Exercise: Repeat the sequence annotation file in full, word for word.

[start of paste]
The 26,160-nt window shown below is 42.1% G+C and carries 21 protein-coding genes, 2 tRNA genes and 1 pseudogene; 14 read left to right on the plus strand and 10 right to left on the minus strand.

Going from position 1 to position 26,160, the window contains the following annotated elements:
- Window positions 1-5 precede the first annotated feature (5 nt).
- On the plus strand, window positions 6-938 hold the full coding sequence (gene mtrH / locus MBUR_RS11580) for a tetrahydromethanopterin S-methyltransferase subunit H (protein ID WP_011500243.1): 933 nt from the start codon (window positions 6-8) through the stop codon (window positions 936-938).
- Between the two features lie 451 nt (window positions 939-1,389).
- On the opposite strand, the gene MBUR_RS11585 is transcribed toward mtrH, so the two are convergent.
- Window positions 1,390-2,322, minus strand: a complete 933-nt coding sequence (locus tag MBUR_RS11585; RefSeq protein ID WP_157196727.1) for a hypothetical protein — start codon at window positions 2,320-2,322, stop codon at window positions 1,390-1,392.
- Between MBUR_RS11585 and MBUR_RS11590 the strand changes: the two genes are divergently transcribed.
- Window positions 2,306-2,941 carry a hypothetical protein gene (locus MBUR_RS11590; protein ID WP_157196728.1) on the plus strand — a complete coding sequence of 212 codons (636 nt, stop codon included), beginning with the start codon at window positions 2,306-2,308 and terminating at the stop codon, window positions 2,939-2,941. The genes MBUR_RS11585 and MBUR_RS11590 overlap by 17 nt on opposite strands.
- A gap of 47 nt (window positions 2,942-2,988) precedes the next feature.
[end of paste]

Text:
The 26,160-nt window shown below is 42.1% G+C and carries 21 protein-coding genes, 2 tRNA genes and 1 pseudogene; 14 read left to right on the plus strand and 10 right to left on the minus strand.

Going from position 1 to position 26,160, the window contains the following annotated elements:
- Window positions 1-5 precede the first annotated feature (5 nt).
- On the plus strand, window positions 6-938 hold the full coding sequence (gene mtrH / locus MBUR_RS11580) for a tetrahydromethanopterin S-methyltransferase subunit H (protein ID WP_011500243.1): 933 nt from the start codon (window positions 6-8) through the stop codon (window positions 936-938).
- Between the two features lie 451 nt (window positions 939-1,389).
- On the opposite strand, the gene MBUR_RS11585 is transcribed toward mtrH, so the two are convergent.
- Window positions 1,390-2,322, minus strand: a complete 933-nt coding sequence (locus tag MBUR_RS11585; RefSeq protein ID WP_157196727.1) for a hypothetical protein — start codon at window positions 2,320-2,322, stop codon at window positions 1,390-1,392.
- Between MBUR_RS11585 and MBUR_RS11590 the strand changes: the two genes are divergently transcribed.
- Window positions 2,306-2,941 carry a hypothetical protein gene (locus MBUR_RS11590; protein ID WP_157196728.1) on the plus strand — a complete coding sequence of 212 codons (636 nt, stop codon included), beginning with the start codon at window positions 2,306-2,308 and terminating at the stop codon, window positions 2,939-2,941. The genes MBUR_RS11585 and MBUR_RS11590 overlap by 17 nt on opposite strands.
- A gap of 47 nt (window positions 2,942-2,988) precedes the next feature.